Chickens and eggs are the new pounds and pennies for this B&B

Running a small B&B and holiday let, our gaggle of girls are always a valuable commodity – their fresh breakfast eggs are unbeatable and they also make the lightest and fluffiest of cakes to welcome our guests to Wainhill. 

In these curious times, the hens currency has gone up tenfold!  Woe betide anyone who does not check under their car before setting off for the weekly procurement of meat and veg and there are now strict penalties being meted out for those who do not thoroughly search the orchard before locking them up at night… 

Our grandly named “Long Border” which in essence is a 60 x 3 metre strip down the back drive has in the past, been used to grow enormous Harry Potter’esk pumpkins and gourdes.  Fragrant herbs and fresh salads as a PYO for our holiday let guests and latterly in these “Dig for Britain” times essential root vegetables.  It is still strewn with gorgeous wild poppies which give it a whimsical feel regardless of its annual offering but is now also peppered with a succession of dambuster type holes which the hens have created as perfect dust baths. Normally this type of fowl vandalism would not be tolerated but at the moment anything goes and they so know that they are ruling the roost! 

 Suddenly finding I had time on my hands – no more rushing to the river to beat the sheets on the rocks – I have been creating in the kitchen.  The Full English is always the popular breakfast choice but truth be told, it does get a bit boring for the cook – I am the bottle washer too!  Moving with the times, I stocked up with some non-essentials such as chilli jam, avocado and crème fraiche and have happily been experimenting with sweetcorn fritters, smart bubble and squeak (not a leftover in sight!) and exotic sounding Shakshuka which I discovered is basically baked eggs in the most delicious fragrant tomato sauce.  Home-made Hollandaise – who’d have thought it was so easy to make?  And, to cap it all – a Club Burrito which took most of the day to make so has been struck off the all new breakfast menu!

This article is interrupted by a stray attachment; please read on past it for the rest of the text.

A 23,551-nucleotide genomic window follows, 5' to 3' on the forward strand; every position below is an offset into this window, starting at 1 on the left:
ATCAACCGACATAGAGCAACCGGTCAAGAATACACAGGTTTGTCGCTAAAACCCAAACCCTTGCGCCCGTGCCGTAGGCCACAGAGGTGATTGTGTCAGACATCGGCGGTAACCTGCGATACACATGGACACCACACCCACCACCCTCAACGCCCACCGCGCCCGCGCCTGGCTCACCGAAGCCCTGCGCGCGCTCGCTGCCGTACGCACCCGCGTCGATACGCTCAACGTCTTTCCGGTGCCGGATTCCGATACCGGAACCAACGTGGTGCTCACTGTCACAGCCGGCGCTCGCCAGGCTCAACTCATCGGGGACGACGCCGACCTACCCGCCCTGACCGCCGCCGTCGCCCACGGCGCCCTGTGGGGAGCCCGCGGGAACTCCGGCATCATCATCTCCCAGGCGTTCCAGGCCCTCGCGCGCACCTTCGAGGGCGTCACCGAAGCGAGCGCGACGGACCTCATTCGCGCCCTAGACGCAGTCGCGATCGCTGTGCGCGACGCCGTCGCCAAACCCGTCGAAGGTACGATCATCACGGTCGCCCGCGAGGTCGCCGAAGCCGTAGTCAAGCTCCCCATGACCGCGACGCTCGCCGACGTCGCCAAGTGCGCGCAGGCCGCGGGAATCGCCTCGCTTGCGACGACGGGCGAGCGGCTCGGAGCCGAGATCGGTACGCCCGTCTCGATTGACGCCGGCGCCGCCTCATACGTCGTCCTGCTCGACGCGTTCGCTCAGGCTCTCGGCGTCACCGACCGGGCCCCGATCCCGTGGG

Another project has been converting the Potager from fruit and veg to fruit and flowers.  Just in the nick of time a big box of tiny seedlings and packets of seeds arrived and were safely squirrelled away in the greenhouse.  With much muttering – this was no ready-made garden I quickly realised I turned to the world wide web to learn more about the care and comfort of these precious plants not expecting to have to take on the mantle of a full time nanny and nursery maid.  They have finally made it out into the big wide world and bar the dahlias who are still sunning themselves under glass I have – Tah Da! the beginnings of a flower cutting garden.  The blot on the horizon, however, is the two big fat pigeons who daily sit on the Eglu (the Bauhaus equivalent of a hen house) and are beadily eyeing up my baby plants.  No amount of shrieking like a Banshee makes them take to the skies so I have graduated to a violent squirt from the hose which they think is a very upmarket spa treatment – sigh.  History has yet to relate if I will ever produce a cutting garden and fresh flowers in the rooms would have been such a lovely touch! 

With a boredom threshold of a goldfish and the attention span of a gnat I flit from job to job rarely completing a total task but can proudly report I have successfully seen through a few upcycling projects.  A tatty old garden bench which in a previous life would have been chopped up into firewood has become a pristine piece of outdoor artwork and an old side table which was definitely past its sell-by date is now a vision of chalk paint loveliness and a practical desk to boot.  

These newly discovered creative outpourings have also benefitted my fleet of vintage caravans.  The first I bought on a whim with the thought of introducing a sideline of glamourous glamping in the meadow.  It quickly became an all-out obsession and I am now the proud owner of several small vintage caravans and a classic campervan.  

Each has been lovingly restored and like all offspring need constant care and attention – a spring clean, touch up and new curtains and cushions care of my mother.  Alice is a 1953 English Eccles caravan, Emily a 1958 Eccles Bounty, Eric a cute egg-shaped Eriba caravan and the Hymermobil is the campervan without a name – suggestions on a postcard please! 

Curiously on a few occasions, we get the leave the place I insist upon a de-luxe room with en-suite preferably marble-clad.  The very thought of any form of camping renders me near hysterical and reaching for a paper bag to regulate any erratic breathing.  Quite why then I chose to collect classic caravans is a complete mystery.  Alice does at least serve some purpose by offering our guests a lovely quirky space in the garden with the best views in the house.  The others are pure folly but so much fun! 

So, with my weeded beds and borders, pristine paddocks and an infant flower garden in the ground my work is done.  The new breakfast menu waiting in the wings for its first audience and the caravans are cobweb free and ready to roll.  Bring on the good times once more and we look forward to welcoming guests very soon I hope! 

Wainhill in the heart of The Chiltern Hills during March & April & May 2020 


  1. All pictures looks beautiful especially the first one. Interesting to read this post. Keep sharing more interesting blogs like this. Protective Order In Virginia

  2. What a delightful read! Your passion for restoring and caring for these classic caravans shines through beautifully. Your attention to detail, from the pristine paddocks to the charming breakfast menu, creates an inviting atmosphere for your guests. Here's to many more memorable adventures and warm welcomes ahead!
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